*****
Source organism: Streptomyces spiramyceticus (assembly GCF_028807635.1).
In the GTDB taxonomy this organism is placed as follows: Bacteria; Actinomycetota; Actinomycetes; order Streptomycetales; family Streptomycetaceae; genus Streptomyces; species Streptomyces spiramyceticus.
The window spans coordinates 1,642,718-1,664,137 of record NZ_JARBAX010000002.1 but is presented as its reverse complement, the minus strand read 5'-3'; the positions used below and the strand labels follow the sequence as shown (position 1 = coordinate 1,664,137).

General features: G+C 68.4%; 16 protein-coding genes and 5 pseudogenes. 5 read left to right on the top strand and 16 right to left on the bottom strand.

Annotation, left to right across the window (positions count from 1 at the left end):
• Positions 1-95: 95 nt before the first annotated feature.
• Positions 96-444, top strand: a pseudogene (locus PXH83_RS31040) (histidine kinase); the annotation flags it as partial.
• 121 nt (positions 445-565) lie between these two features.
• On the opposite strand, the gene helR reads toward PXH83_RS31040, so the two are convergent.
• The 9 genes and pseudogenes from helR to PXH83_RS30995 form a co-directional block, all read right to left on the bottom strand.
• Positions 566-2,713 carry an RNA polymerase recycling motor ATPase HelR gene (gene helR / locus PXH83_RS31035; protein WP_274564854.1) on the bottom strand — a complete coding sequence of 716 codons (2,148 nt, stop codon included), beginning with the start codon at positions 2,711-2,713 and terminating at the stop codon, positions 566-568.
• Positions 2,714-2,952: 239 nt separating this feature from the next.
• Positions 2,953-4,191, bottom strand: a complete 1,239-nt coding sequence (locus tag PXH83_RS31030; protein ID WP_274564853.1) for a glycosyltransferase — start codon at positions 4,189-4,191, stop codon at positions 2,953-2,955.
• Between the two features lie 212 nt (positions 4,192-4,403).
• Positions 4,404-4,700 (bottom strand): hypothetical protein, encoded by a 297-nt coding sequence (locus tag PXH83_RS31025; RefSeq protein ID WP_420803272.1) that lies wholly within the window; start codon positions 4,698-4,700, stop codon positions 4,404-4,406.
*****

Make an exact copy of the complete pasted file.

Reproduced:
Source organism: Streptomyces spiramyceticus (assembly GCF_028807635.1).
In the GTDB taxonomy this organism is placed as follows: Bacteria; Actinomycetota; Actinomycetes; order Streptomycetales; family Streptomycetaceae; genus Streptomyces; species Streptomyces spiramyceticus.
The window spans coordinates 1,642,718-1,664,137 of record NZ_JARBAX010000002.1 but is presented as its reverse complement, the minus strand read 5'-3'; the positions used below and the strand labels follow the sequence as shown (position 1 = coordinate 1,664,137).

General features: G+C 68.4%; 16 protein-coding genes and 5 pseudogenes. 5 read left to right on the top strand and 16 right to left on the bottom strand.

Annotation, left to right across the window (positions count from 1 at the left end):
• Positions 1-95: 95 nt before the first annotated feature.
• Positions 96-444, top strand: a pseudogene (locus PXH83_RS31040) (histidine kinase); the annotation flags it as partial.
• 121 nt (positions 445-565) lie between these two features.
• On the opposite strand, the gene helR reads toward PXH83_RS31040, so the two are convergent.
• The 9 genes and pseudogenes from helR to PXH83_RS30995 form a co-directional block, all read right to left on the bottom strand.
• Positions 566-2,713 carry an RNA polymerase recycling motor ATPase HelR gene (gene helR / locus PXH83_RS31035; protein WP_274564854.1) on the bottom strand — a complete coding sequence of 716 codons (2,148 nt, stop codon included), beginning with the start codon at positions 2,711-2,713 and terminating at the stop codon, positions 566-568.
• Positions 2,714-2,952: 239 nt separating this feature from the next.
• Positions 2,953-4,191, bottom strand: a complete 1,239-nt coding sequence (locus tag PXH83_RS31030; protein ID WP_274564853.1) for a glycosyltransferase — start codon at positions 4,189-4,191, stop codon at positions 2,953-2,955.
• Between the two features lie 212 nt (positions 4,192-4,403).
• Positions 4,404-4,700 (bottom strand): hypothetical protein, encoded by a 297-nt coding sequence (locus tag PXH83_RS31025; RefSeq protein ID WP_420803272.1) that lies wholly within the window; start codon positions 4,698-4,700, stop codon positions 4,404-4,406.